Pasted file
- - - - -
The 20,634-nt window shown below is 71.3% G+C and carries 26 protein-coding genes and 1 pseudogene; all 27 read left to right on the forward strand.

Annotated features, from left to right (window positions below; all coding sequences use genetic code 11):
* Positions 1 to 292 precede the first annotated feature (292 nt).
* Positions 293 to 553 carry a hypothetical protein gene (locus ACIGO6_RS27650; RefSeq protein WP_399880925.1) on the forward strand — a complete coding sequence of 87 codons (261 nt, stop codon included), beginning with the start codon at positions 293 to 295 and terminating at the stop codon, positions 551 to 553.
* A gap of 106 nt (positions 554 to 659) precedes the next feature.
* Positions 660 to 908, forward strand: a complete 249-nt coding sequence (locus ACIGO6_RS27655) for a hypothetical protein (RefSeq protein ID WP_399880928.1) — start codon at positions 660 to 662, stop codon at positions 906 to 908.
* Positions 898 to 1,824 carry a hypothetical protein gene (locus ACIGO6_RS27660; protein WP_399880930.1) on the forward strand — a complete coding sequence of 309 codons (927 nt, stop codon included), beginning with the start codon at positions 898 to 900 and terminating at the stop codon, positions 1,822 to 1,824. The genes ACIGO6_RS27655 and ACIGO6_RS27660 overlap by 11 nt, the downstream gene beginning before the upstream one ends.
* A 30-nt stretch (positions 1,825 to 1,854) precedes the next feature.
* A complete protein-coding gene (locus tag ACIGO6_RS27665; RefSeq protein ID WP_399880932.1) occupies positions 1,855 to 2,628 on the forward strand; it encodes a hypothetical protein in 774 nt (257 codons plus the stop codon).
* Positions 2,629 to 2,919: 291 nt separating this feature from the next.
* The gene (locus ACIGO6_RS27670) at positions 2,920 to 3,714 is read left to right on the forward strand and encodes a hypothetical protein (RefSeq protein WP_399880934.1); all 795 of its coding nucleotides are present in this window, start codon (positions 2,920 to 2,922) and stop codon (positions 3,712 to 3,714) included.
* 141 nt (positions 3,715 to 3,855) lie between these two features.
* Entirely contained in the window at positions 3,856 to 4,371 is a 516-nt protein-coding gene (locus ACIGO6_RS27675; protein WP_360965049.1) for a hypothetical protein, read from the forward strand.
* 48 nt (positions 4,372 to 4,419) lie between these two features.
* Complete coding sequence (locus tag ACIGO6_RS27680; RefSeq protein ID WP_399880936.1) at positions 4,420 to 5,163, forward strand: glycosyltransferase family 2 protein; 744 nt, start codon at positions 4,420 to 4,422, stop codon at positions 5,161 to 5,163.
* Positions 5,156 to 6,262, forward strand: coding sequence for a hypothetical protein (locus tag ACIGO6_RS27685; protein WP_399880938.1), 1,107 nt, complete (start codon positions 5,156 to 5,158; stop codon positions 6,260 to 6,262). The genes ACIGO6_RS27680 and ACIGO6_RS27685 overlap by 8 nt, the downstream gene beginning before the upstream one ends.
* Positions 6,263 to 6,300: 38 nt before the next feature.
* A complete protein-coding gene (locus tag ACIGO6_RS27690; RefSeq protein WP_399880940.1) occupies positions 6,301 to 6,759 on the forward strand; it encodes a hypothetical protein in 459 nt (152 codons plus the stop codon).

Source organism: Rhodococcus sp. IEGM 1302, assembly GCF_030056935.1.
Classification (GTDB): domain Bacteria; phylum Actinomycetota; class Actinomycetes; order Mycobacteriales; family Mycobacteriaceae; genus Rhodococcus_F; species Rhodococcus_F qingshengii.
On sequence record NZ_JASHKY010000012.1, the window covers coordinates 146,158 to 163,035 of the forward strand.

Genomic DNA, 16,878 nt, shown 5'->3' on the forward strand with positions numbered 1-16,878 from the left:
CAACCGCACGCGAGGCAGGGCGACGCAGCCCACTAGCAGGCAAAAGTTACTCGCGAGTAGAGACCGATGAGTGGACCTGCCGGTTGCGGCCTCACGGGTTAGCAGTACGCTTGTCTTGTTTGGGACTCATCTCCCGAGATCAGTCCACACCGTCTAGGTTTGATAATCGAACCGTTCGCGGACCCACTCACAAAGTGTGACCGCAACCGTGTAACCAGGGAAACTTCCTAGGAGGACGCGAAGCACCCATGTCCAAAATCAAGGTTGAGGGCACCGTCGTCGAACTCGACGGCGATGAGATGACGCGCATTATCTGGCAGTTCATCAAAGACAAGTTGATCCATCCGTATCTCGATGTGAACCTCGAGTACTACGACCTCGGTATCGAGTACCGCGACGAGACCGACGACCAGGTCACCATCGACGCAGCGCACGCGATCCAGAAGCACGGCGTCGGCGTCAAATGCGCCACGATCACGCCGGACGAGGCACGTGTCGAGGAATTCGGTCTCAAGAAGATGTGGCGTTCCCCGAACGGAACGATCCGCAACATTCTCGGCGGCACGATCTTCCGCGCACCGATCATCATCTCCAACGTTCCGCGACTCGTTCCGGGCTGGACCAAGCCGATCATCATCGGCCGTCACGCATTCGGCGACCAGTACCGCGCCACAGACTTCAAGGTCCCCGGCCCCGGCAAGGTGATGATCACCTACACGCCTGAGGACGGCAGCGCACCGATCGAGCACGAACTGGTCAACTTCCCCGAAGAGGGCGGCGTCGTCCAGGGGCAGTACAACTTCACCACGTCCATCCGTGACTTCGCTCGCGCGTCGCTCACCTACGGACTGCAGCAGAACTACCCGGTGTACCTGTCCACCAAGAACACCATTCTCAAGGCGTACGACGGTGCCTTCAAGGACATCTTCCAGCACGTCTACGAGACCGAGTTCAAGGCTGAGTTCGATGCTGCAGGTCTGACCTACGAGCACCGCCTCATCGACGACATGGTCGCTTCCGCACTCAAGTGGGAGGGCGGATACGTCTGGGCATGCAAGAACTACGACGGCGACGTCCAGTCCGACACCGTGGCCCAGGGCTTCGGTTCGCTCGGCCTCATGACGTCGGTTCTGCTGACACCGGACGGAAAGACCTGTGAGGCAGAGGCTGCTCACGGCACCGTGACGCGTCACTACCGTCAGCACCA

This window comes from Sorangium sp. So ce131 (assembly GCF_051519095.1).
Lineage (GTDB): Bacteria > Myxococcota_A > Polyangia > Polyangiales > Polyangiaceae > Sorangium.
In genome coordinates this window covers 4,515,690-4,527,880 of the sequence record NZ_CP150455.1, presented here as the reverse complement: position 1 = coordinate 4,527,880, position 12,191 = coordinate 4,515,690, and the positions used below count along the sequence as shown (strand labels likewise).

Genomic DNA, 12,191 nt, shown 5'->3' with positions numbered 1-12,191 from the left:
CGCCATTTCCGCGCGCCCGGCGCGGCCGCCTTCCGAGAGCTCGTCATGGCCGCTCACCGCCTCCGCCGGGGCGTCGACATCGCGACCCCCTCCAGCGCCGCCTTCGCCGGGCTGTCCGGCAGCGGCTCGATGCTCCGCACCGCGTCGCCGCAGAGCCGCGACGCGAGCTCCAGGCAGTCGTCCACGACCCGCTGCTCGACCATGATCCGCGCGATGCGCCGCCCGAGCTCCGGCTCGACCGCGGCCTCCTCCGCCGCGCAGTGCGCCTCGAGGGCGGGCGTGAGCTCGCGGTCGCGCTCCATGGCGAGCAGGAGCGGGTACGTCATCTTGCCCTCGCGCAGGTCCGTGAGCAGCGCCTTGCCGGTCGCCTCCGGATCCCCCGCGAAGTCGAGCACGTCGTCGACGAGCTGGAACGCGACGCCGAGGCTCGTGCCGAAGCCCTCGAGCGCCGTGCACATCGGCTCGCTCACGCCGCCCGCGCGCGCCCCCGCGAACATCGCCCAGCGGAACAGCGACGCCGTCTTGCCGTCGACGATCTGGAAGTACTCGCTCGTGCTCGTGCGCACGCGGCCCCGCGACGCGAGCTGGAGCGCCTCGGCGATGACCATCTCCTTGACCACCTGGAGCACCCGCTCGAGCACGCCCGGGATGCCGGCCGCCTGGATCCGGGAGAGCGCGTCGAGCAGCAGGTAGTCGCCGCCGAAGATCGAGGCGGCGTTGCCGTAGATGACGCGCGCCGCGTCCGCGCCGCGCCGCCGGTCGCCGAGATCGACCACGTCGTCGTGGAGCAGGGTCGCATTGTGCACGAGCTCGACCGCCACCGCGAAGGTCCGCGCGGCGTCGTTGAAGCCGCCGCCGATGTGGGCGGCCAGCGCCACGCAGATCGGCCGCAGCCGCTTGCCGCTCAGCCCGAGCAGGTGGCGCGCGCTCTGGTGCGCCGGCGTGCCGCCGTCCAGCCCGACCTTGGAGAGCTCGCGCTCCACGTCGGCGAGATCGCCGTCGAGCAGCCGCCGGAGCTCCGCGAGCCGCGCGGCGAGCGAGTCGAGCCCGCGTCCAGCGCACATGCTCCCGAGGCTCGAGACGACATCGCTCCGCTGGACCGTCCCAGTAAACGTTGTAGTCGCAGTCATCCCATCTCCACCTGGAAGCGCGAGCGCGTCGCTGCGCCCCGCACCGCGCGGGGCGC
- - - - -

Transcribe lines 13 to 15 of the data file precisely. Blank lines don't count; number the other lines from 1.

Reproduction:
* Entirely contained in the window at positions 3,856 to 4,371 is a 516-nt protein-coding gene (locus ACIGO6_RS27675; protein WP_360965049.1) for a hypothetical protein, read from the forward strand.
* 48 nt (positions 4,372 to 4,419) lie between these two features.
* Complete coding sequence (locus tag ACIGO6_RS27680; RefSeq protein ID WP_399880936.1) at positions 4,420 to 5,163, forward strand: glycosyltransferase family 2 protein; 744 nt, start codon at positions 4,420 to 4,422, stop codon at positions 5,161 to 5,163.